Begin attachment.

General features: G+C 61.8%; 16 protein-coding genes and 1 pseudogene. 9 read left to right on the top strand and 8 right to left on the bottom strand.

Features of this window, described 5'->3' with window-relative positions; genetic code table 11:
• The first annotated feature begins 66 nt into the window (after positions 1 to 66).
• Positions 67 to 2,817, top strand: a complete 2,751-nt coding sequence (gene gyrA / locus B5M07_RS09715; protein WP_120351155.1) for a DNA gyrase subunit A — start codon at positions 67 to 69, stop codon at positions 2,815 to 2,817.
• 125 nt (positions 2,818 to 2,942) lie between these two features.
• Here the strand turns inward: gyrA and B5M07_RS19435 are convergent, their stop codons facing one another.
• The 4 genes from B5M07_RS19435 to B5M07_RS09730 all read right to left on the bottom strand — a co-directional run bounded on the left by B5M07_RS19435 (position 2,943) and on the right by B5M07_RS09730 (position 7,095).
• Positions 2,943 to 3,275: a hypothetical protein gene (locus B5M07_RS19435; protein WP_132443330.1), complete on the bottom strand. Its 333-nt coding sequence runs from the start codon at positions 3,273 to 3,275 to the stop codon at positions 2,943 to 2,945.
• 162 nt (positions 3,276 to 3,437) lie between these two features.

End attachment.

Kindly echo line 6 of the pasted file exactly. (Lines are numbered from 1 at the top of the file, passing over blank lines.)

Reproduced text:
• Here the strand turns inward: gyrA and B5M07_RS19435 are convergent, their stop codons facing one another.